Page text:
c. Check for intruders. Is that twig on your right in the frame? How about those messy piles of leaves on the bottom of the frame? Is there a telephone poll jutting into the scene from the left? Check all around the outside edges of the frame to make sure nothing is sneaking into your picture that you don’t want there in the first place.
d. Always try to work with odd-numbers of subjects. Five birds, three trees, seven apples, etc. For some reason, the human eye doesn’t like looking at batches of even numbered things as well as it does odd-numbered.
e. Every picture should have a beginning, a middle and an end. You can align this to a foreground, middle ground and background. Try to layer the shot. Have something of value that relates to the story you want to tell in every part of the picture.
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I’ve written here before about lines – specifically leading lines. But there are all kinds of lines that can help you compose a photograph more interestingly.
If you’re in a photographic rut, start looking for lines. There are lines everywhere and they make great compositional elements.
Look for diagonal lines, horizontal lines and vertical lines. Look for straight lines and crooked lines.
Give yourself a photo assignment. Grab a camera and a medium telephoto lens and go out looking for lines. Look for single lines or repeating lines.
There are lines in roads, fences, buildings, lines at boat docks, on football fields; heck there are even lines in the sky sometimes.
You can use lines to lead the viewer’s eye from one point to another in a photo.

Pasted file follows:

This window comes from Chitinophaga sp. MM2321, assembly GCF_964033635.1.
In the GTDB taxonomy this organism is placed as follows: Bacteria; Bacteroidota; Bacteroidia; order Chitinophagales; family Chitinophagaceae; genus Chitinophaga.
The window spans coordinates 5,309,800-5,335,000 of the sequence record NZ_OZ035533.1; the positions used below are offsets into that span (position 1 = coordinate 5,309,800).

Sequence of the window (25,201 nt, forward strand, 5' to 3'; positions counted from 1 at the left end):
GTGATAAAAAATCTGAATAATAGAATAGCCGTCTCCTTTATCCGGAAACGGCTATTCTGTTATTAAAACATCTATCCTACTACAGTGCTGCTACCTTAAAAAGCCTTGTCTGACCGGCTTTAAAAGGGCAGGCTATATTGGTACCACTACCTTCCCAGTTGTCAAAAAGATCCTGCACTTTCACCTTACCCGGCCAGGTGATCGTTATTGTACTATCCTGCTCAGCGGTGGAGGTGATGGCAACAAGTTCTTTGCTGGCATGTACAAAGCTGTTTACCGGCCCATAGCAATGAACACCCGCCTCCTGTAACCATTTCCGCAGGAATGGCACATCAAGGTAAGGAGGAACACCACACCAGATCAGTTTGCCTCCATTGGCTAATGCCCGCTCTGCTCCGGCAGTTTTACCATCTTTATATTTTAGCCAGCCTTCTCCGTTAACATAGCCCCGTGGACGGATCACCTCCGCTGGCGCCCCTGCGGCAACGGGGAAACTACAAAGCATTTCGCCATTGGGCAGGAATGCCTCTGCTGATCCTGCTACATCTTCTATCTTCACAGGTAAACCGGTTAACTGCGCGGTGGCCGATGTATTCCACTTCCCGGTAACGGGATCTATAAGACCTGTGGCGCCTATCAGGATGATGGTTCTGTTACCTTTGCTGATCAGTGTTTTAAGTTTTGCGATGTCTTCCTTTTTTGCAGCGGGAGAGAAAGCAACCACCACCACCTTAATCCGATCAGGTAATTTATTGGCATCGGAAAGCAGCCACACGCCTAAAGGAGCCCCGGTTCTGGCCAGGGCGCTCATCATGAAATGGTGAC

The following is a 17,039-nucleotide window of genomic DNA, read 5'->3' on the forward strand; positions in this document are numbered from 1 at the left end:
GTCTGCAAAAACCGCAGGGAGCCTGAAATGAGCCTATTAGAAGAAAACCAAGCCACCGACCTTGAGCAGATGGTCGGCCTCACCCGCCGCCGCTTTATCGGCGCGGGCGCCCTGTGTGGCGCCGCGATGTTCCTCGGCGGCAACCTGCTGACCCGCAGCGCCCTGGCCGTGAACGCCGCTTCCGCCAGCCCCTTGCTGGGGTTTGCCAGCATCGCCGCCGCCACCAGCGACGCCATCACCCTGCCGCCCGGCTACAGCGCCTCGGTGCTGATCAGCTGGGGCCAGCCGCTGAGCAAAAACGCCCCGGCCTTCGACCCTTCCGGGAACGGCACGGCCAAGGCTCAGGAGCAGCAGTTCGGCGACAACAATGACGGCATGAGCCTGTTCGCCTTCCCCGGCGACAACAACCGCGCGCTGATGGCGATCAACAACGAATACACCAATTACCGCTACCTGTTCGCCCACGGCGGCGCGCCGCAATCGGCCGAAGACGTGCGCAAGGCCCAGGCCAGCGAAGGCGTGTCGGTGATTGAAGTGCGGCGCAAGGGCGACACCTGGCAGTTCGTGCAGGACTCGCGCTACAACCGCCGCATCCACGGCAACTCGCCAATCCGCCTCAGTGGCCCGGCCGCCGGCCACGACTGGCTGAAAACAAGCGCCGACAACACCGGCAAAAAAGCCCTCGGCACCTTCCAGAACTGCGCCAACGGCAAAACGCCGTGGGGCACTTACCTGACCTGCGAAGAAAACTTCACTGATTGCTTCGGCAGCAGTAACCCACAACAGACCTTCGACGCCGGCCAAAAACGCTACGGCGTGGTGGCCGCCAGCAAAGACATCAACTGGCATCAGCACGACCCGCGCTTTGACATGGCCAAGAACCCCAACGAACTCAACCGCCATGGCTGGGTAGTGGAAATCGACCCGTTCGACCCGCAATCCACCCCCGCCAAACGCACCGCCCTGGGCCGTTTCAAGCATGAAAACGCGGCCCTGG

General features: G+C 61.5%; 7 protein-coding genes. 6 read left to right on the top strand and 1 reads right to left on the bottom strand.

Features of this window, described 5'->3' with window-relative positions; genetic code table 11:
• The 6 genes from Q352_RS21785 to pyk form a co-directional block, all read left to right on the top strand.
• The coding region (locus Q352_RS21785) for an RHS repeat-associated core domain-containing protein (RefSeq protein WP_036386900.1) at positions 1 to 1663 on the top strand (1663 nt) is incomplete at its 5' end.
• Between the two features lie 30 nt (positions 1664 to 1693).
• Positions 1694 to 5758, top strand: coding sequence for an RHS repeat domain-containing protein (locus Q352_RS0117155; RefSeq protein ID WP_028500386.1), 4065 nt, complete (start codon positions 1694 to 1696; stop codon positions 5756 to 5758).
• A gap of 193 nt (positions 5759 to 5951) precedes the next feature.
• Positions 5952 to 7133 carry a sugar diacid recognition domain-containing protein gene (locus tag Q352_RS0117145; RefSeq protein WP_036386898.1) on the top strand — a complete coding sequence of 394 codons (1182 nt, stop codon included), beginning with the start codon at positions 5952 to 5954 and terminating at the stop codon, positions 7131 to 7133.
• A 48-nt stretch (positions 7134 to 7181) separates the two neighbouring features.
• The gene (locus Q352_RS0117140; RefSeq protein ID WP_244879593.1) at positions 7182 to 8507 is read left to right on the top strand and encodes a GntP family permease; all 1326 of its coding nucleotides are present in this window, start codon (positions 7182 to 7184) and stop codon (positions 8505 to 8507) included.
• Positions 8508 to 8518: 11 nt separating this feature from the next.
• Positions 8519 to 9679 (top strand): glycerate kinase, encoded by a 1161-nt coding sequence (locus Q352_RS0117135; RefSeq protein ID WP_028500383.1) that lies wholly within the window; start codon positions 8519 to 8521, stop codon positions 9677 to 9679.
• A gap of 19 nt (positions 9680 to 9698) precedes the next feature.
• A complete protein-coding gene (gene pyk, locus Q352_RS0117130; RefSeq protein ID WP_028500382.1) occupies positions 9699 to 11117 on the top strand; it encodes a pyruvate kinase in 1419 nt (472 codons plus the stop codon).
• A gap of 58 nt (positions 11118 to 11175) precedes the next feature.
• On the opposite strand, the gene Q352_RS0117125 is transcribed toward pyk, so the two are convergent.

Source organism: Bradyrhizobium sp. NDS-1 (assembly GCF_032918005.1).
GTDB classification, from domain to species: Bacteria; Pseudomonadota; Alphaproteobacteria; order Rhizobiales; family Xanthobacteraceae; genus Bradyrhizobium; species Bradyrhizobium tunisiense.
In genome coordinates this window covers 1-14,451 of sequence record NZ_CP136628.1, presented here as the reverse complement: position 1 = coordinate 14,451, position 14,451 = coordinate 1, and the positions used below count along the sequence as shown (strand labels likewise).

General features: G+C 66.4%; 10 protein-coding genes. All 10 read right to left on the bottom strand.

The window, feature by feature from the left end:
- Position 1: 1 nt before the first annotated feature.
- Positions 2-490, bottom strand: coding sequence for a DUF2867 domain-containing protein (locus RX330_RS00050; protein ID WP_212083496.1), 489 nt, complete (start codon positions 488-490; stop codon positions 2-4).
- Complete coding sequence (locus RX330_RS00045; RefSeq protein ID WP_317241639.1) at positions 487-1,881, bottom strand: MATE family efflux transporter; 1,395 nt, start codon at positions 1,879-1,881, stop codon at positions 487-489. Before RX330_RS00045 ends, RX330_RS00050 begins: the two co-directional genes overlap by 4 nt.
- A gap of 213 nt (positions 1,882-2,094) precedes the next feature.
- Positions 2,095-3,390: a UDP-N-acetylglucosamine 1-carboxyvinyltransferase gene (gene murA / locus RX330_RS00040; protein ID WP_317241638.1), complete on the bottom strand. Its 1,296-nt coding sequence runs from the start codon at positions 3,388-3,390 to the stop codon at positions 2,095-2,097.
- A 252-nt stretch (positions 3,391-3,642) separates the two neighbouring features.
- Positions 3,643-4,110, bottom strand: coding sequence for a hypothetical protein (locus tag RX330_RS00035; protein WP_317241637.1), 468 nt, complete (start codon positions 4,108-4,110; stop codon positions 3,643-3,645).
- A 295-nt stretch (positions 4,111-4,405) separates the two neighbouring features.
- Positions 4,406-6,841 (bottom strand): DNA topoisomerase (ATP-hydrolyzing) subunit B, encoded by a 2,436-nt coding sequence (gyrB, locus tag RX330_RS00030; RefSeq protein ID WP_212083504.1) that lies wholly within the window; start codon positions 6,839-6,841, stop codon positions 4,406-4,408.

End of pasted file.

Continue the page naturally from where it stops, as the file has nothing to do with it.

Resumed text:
Photos by Alex Lindsay
Sometimes, composing a photo is just as much about other areas of the photo as it is the subject. If you look at these images, you will see the use of the “other elements” to compose the picture. The first, Carrletta is behind Kie…it frames the photo and puts them together. In the Second, I shot Kie through his play gym. The out of focus foreground plays a key part of the composition. I often find myself looking for opportunities to use the background and foreground in the image as much as paying attention to the subject. Developing the muscle to look for the whole image is key to talking great pictures of the subject.
Be on the lookout for intruders trying to make their way in to your pictures. Branches, out of focus grass blades, telephone wires – all these and more can act as distractions.
Most camera viewfinders show only about 92-95% of the image. Keep that in mind while photographing. You may want to try shifting your camera around to see what’s at the edges.
Some intruders are hard to see in the viewfinder simply because they’re too close and not in focus. When you get your pictures back you see things you didn’t see before. Remember, you’re looking through your lens at its widest aperture. Accordingly, you’re looking at things with the shallowest depth of field. Some things won’t appear to be in focus. Use your depth-of-field preview button, and you’ll see any intruders. If you don’t have a preview button, try focusing throughout the range of your lens to see what may show up.